Is it Mio looking for? We test the Mio MiVue 788 GPS Dash Cam
I’ve got to admit, I feel nostalgic when looking at the Mio MiVue 788 as the design reminds me a lot of the Sony Ericsson W810i (anyone else?)
With the dash cam market being saturated with budget options, can the MiVue 788 really be worth that high price tag? Well, it does have a few tricks up its sleeve, or rather a boat load of software features that you won’t find in a budget cam.
For starters, you get GPS tracking, speed camera warnings, Stop & Go traffic light alerts and a useful headlight reminder. And we’re also treated to Eco Mode and the option to add a reverse camera to record any incidents in front or behind your car.
Don’t worry if you don’t know what all these features do as I’ll be explaining them later on in this hands-on MiVue 788 review.
To test this dash cam, I’ve been using it in my trusty Honda Jazz for the last 4 weeks. Taking detailed notes on how easy the setup is, the video quality, the features and the connectivity.
- Crisp Daytime Recording
- Clear & Bright Night Footage
- SD Card Included
- Speed Camera Alerts
- Excellent Build Quality
- App has Connectivity Issues
- Fairly Expensive
- Mini-USB Connection
Setting up the Mio MiVue 788 Dash Cam
Setting up the Mio MiVue 788 couldn’t be simpler. There’s an SD card in the box, so all you need to do is attach the camera to the mount then fasten the suction cup to your windscreen.
Mounting is very easy, thanks to the flip paddle suction cup. You press the mount against the glass on your windscreen then flip the paddle down for a secure hold.
The internal battery on the MiVue 788 won’t keep the camera on, so you’ll need to attach the included mini-USB car charger and turn your engine on before you can access the settings. This does mean that if your car engine loses power the camera will stop recording.
Now you’re all set up, you can admire the bright 2.7-inch display which is easy to see at night and in bright sunlight. The handy quick start buttons in each corner take you to the menu, safety cam, camera and emergency recording.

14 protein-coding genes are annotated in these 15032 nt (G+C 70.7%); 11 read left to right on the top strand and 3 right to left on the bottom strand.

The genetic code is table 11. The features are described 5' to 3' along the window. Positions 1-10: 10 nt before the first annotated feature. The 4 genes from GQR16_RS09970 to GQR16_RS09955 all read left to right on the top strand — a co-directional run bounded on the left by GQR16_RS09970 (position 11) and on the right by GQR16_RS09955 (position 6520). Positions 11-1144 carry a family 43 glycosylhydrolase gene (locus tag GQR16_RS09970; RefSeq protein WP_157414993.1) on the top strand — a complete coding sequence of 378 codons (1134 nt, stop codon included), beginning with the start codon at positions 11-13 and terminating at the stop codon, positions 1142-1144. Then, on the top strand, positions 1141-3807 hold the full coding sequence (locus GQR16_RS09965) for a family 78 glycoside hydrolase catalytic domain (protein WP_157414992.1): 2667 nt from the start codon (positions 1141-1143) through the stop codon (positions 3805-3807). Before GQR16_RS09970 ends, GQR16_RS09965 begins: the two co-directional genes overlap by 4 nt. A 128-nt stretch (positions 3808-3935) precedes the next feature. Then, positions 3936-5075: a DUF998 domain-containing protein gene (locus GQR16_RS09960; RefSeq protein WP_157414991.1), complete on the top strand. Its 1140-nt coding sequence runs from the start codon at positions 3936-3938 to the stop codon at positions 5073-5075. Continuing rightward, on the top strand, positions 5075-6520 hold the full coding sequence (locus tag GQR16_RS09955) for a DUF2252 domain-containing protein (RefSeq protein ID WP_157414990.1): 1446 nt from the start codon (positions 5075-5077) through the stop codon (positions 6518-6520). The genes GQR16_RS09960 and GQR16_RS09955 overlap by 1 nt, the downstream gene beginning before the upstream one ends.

The dash cam starts recording automatically when it receives power, so once it’s set up there’s no need to press anything and you’re ready to go.
The video quality is clear and crisp whether you’re driving at night or in the day. But don’t take my word for it, check out my Mio MiVue 788 Dash cam footage below.
The dash camera also works surprisingly well in direct sunlight, not suffering from overexposure with the road still being visible.
The Mio MiVue 788 records in a 1920×1080 resolution at 30 fps. With a lot of the competition filming at 2K and 60 fps, where does this leave the 788? Well, it’s not all bad news though as even with one record setting it still does a good job.
While the 788 does feature a small amount of image stabilization, it’s still not enough to tame my shaky 15-year-old Honda Jazz. I imagine on most newer cars the footage would be very smooth.
And finally, thanks to the wide angle (140-degree) camera, you can clearly see all three motorway lanes at once. The only downside is that the footage looks a little dull compared to other dash cams I’ve tested. But who cares right, its driving footage not your holiday memories.
Design & Build Quality
As I mentioned earlier, I’m a fan of the design throwback to Sony Ericsson’s W810i with the orange and black theme. It has a cool retro look and stands out from the other boring grey dash cams out there.